Panel sizes may vary among categories – and from year to year – depending on the perceived workload required and the availability of judges for a particular category. However, each panel will consist of at least three judges, one of which will be the panel convenor. Being an Aurealis Awards judge involves reading entries in a single category, which may comprise several dozen novels and/or more than a hundred short stories in the process of evaluating the year’s entries. Judges may keep their reading copies of entries.

Categories are: Science Fiction Novel, Science Fiction Short Story, Fantasy Novel, Fantasy Short Story, Horror Novel and Horror Short Story, Young Adult Novel and Young Adult Short Story, Children’s Fiction, Collection, Anthology, Illustrated Book/Graphic Novel. Because fantasy and science fiction are the largest categories, they have been split into two separate judging panels, one for novels and one for short stories. In 2013, all Children’s entries will be judged in a single category, to maintain the integrity of the award.

As of 2013, the Aurealis Awards accepts electronic entries in all categories. Judges of short fiction must be willing to accept and read entries in this format.  Willingness and ability to read electronically is an essential aspect of the judging role.

It is vital that judges be able to work as part of a team and meet stringent deadlines. Most of the judges’ discussions are conducted via a private online forum or email.

Entries to the awards close in December, with all work published between January 1, 2013 and December 31, 2013 eligible for entry. Shortlists from each panel will be required by early February 2014 (firm dates will be advised), and prospective judges should be aware that this may be an intensive process.

Dates for Judging (to be confirmed):

June 2013 – entries open

December 15 2013 – entries close

December 31 2013 – final entries must be received by judges

Early February 2014 – shortlists and finalists must be decided

March 2014 – Awards ceremony (details to be advised)

All discussions are confidential between the judges in each panel and the judging co-ordinator and/or the Aurealis Awards management team, as required. The Aurealis Awards judging co-ordinator will have no input into these decisions unless a panel of judges is unable to reach a consensus.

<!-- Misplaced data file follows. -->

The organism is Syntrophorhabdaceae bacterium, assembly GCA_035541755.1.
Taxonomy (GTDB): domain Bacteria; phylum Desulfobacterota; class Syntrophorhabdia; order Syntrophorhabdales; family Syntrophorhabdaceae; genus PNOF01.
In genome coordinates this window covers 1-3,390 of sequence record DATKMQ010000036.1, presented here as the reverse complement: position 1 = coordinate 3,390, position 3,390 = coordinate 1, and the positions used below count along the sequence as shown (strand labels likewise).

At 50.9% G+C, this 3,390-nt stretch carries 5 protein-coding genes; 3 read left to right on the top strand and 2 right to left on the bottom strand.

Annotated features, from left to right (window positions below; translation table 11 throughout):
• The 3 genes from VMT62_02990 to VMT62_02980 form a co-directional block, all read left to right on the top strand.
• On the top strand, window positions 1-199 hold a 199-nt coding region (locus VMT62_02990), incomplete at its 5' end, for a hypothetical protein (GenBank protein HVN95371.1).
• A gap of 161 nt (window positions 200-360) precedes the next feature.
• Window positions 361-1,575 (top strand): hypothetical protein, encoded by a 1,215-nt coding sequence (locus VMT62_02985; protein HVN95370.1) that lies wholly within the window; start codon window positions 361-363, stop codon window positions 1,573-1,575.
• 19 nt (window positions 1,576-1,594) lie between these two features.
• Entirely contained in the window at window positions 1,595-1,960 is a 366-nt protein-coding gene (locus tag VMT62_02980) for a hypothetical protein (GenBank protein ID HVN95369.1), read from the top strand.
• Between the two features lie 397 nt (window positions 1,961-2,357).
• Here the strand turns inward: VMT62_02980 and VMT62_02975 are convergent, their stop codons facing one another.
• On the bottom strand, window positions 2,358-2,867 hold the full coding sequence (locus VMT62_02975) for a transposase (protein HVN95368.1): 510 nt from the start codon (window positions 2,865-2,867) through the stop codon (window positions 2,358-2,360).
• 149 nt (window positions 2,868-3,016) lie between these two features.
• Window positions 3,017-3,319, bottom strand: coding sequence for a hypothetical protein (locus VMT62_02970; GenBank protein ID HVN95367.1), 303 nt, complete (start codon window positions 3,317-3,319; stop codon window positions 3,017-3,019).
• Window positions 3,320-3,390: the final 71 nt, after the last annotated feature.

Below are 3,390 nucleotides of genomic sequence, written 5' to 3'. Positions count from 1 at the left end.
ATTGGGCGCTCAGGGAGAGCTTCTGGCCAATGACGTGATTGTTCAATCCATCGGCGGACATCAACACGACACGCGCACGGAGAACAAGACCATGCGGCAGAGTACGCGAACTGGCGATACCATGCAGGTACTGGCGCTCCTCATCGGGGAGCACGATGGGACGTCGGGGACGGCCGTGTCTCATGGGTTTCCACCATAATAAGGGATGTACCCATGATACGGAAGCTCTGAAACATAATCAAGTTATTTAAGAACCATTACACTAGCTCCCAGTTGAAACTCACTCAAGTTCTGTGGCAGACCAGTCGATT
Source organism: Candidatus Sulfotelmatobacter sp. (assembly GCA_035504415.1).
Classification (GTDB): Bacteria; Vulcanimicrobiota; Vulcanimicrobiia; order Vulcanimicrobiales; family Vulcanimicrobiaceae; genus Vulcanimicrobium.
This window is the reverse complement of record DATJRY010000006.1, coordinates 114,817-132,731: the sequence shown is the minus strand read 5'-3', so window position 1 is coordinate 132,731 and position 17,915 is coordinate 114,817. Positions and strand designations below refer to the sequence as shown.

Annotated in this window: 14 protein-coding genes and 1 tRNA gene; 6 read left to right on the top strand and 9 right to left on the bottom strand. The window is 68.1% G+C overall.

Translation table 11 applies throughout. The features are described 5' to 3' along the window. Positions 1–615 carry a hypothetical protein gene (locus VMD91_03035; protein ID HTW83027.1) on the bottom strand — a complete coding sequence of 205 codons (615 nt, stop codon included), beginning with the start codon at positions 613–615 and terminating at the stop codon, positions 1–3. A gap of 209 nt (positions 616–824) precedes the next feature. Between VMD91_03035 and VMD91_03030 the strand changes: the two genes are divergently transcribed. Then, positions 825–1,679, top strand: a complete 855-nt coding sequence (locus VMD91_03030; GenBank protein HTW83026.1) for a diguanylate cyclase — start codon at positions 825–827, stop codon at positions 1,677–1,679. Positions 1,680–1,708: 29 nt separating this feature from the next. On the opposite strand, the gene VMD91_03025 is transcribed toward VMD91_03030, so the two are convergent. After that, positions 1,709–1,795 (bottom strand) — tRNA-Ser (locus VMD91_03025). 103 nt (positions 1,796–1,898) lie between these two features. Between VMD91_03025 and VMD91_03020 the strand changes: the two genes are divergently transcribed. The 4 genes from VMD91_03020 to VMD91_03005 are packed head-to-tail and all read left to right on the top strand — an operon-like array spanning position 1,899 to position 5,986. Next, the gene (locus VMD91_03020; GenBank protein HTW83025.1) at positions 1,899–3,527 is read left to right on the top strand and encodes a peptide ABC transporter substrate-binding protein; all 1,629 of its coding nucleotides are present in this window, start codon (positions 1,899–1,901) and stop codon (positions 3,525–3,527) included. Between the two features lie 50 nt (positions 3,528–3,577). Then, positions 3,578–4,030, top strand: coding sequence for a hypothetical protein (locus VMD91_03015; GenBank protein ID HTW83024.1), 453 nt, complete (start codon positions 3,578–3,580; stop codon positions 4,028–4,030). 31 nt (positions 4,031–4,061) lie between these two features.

Judges from previous Aurealis Awards processes are welcome – indeed encouraged – to re-apply. But, in the interests of transparency and impartiality, no one may judge the same category for more than two consecutive years, and a break of two consecutive years is required before a judge can reapply to be a judge in that particular category again.

The winner of the Peter McNamara Convenors’ Award for Excellence will be reached by a consensus of the convenors of each of the judging panels.

Each judge receives one complimentary ticket (non-transferable) to the Aurealis Awards ceremony.

Please provide the following information to Judging Co-ordinator Tehani Wessely at, by 17 May, 2013. 

1. Name.

2. Postal Address.

3. Email Address and telephone number.

4. Preferred judging categories (please provide at least three options, in order of preference).

5. A paragraph or two detailing relevant experience and reasons you would like to be a judge for the Awards.

6. Preferred e-file format (ie: mobi for Kindle, epub, PDF, rtf)

The judging positions are open to Australian residents only.

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In search of a nice cup of tea

Two in two days! Yesterday, I finally managed to catch up with the lovely Kate Gordon and her Tiger, along with Monissa, at Swamp (Invermay). It was a noisy and boisterous visit, with Master Three not so sure he liked sharing the spotlight with two babies, but fun, nonetheless. We had completely forgotten that the CBCA Shortlists would be announced that day, so spent a little time checking out the Notables and wondering what might make the grade. And I delivered Kate her author copies of One Small Step, which was great! The tea though, I’m still not sure I can comment on, as ratbag kids meant I didn’t get to enjoy mine at its best. It was looseleaf in a teapot though, with cute little milk bottles! Master Three was impressed with the choccies served on the side as well. I’ll have to give it yet another shot at some point!

Today saw an impromptu catch up with Susan to check out Blue, at the Tramshed at Inveresk. It felt much posher than any of the others I’ve tried in Launceston (and the prices certainly reflected that). The service was good, though the delivery of food was surprisingly slow. And it was really noisy! The tea was just delightful though – I think they use T2 tea (as did Swamp, I think), and the water was super hot! We asked for a hot water top up when we’d finished our first pots and received these quickly, which was great. A really nice one, for sure, though as I said, quite expensive (especially the food). We got a comfy couch though, which was great with Bubs, and even though we were there for nearly two hours, I didn’t feel like they were evil-eying us to move on.